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Thread: Looking for help in Stereo Speaker selection

  1. #21
    Senior Member cwrightthruya's Avatar
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    "Hard or Easy to drive" is an industry term meaning a level of "efficiency", not how loud you want to push your speaker system. A speaker which is hard to drive is less efficient than a speaker that is easy to drive. Often, but not always, high end speakers are easier to drive than low end speakers and smaller speakers are easier to drive than towers. I have seen several exceptions to the above rule, but its a fair assessment for our discussion here. Being hard to drive does not make a speaker "bad" just as being "easy" to drive does not make a speaker good. It is simply one of the many personality characteristics that one looks at when pairing a speaker/receiver together. It is also one of the most important because with an inefficient speaker set paired to an under powered receiver, then this can spell difficulty even for the casual listener. It makes speaker placement, wiring, and even speaker isolation much more necessary to achieve clean sound.

    My wife can hear a bad combination even at nominal sound levels, and it downright gives her a headache at reference levels. I am not as hard to please, but I can also pick out the difference quite easily, as most audio aficionados probably can. Good combinations can make music come alive, while bad combinations can bury it. Again this is regardless of sound level.

    I will use an imperfect car analogy. Take 3 cars- honda civic, Porche 911, and Hummer. Each has a different efficiency, but all run wonderfully. The efficiency in this case has much to do with the body weight and size of vehicle. When you put the honda engine in a Hummer, even driving 5 miles per hour, the honda engine is going to have noticeable deficits, while the stronger Porche engine will have less deficits and may actually do well in the Hummer body. You would possibly blow the honda engine if trying to force it to high speed in the Hummer body.


    The same is true with an under powered receiver and hard to drive speakers. Your sound simply will not be as good, regardless of sound level. And the higher you push the sound level the more noticeable the deficits will become. The bass will become muddy, the mids will bleed into the highs, and the highs will become ear piercing at reference levels. Not to mention the fact that if you ever do want to push them to reference levels you are going to take a serious chance of overheating the receivers built in amplifier system, causing it to blow and most likely also ruining your speakers at the same time.

    As a side note: I was not trying to muddy your decision by producing a bunch of stuff you probably don't care about and most likely won't notice in your room at the sound levels you are considering. I was just trying to give some insight into why I suggested you not choose the MB's, which are actually the ones most would suggest you get.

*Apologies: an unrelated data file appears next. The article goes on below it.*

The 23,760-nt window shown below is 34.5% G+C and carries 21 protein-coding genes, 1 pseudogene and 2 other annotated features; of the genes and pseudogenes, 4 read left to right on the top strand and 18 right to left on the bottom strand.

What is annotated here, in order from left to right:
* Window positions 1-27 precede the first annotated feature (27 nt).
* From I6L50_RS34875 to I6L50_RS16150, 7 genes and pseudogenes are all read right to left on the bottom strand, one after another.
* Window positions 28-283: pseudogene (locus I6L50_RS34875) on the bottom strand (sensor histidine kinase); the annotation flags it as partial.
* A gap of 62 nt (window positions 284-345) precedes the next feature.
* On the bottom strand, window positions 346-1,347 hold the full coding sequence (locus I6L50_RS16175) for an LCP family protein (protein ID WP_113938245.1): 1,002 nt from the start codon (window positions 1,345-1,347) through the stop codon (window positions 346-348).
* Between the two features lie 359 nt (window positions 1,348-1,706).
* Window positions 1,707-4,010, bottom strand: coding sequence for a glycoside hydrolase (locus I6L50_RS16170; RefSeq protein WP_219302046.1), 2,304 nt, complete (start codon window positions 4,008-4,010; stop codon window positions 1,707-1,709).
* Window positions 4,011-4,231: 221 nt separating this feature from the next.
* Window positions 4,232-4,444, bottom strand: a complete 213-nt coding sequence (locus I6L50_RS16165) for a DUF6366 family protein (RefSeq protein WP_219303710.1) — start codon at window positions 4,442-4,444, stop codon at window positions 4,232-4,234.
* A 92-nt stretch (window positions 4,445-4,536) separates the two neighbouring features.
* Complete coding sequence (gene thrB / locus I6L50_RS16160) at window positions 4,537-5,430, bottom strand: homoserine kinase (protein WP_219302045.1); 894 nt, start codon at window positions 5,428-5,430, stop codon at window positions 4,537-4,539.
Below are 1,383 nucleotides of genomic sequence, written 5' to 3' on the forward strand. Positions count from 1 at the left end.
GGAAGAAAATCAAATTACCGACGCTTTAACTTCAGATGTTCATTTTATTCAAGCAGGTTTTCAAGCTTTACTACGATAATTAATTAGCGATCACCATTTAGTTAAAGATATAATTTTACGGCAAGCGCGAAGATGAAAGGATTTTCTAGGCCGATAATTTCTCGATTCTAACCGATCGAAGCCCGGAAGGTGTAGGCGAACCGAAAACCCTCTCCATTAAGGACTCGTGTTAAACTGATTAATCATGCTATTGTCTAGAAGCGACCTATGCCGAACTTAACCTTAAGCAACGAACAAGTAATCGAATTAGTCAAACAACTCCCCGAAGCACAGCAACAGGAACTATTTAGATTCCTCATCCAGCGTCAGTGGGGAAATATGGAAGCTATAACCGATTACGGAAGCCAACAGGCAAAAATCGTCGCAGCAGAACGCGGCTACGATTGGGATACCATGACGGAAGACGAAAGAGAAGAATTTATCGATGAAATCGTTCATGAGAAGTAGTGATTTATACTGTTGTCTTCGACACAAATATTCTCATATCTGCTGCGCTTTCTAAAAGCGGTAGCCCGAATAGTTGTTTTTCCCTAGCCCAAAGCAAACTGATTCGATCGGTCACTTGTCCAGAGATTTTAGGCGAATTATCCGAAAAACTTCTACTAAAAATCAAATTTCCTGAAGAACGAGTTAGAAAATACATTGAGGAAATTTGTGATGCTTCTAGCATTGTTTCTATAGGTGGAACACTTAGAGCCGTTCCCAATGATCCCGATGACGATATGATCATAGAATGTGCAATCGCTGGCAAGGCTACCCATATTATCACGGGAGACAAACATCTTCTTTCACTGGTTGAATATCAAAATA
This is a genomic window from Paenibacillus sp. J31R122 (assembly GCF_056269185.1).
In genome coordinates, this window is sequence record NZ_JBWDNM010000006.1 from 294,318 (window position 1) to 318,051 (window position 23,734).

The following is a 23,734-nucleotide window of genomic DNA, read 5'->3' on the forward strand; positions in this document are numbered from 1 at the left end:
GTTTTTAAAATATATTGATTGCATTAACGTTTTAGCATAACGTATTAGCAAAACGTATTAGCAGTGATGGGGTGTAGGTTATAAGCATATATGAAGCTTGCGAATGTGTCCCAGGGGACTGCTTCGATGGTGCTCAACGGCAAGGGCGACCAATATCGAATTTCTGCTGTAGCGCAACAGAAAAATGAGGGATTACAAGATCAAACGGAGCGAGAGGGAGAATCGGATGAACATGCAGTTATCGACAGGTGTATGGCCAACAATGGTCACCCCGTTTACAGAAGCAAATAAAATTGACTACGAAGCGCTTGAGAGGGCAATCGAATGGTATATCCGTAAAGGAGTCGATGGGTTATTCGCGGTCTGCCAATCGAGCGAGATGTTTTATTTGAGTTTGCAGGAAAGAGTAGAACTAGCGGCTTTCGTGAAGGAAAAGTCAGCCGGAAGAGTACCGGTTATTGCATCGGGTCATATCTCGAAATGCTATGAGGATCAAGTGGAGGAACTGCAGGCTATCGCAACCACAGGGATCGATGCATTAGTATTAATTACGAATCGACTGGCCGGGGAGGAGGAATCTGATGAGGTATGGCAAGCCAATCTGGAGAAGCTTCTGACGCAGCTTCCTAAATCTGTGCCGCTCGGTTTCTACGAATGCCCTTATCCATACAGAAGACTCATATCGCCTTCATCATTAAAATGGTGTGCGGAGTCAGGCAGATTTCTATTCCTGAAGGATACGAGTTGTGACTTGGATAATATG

Regards,
    Chris
    At Death's Door You Only Have 2 choices. Die Happy or Die Regretfully.
    Knowing this...........Choose 1 and Live!!!!!!!!!

  2. #22

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    Thanks Chris I really appreciate it. I only feel guilty in that I don't understand the subject better. But I'm trying!

    What's funny is the MB Quarts are the ones that keep calling to me eve though I've never heard of them, nor know what they are.

    -AJ

  3. #23
    Senior Member cwrightthruya's Avatar
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    To be honest, your intuition is correct. They are, in my opinion, the best of the bunch. I just feel that your receiver is too underpowered to be able to take full advantage of them, and I would hate to recommend something and then you be disappointed.
    That is actually the reason I recommended the EMP bookshelf speakers from Audioholics. They are incredibly easy to drive, and are about $450 a pair I believe. I know that it is far more $ than you wanted to put into them....but, If you buy them, you'll never tire of them. They are my go to speaker for those wanting to get into "high end" audio without the $$$$$ price tag. If you have any further questions I will do my best to explain, but I am no teacher.... as I have been told on numerous occasions.

    Regards,
    Chris
    At Death's Door You Only Have 2 choices. Die Happy or Die Regretfully.
    Knowing this...........Choose 1 and Live!!!!!!!!!

  4. #24

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    Welllll..... I may regret it but I pulled the trigger on an old used pair of Quart 280s. It will end up $195 with shipping, more than I wanted to spend but my gut kept telling me it was a better speaker than the rest. I found an old review of them that raved on and on, said they were about $550 back then new. I was sorely tempted to get the MB QLC104s as they were $85 with free shipping and something felt off by that. Too good to be true? The Polk Monitor 30s didn't feel right, I cant tell you why. Neither did the NHTs though they got the most votes from everyone I asked. Typical me, going against the grain. I guess I didn't get the Wharfedales cause I'm subconsciously bitter I can't get mine fixed.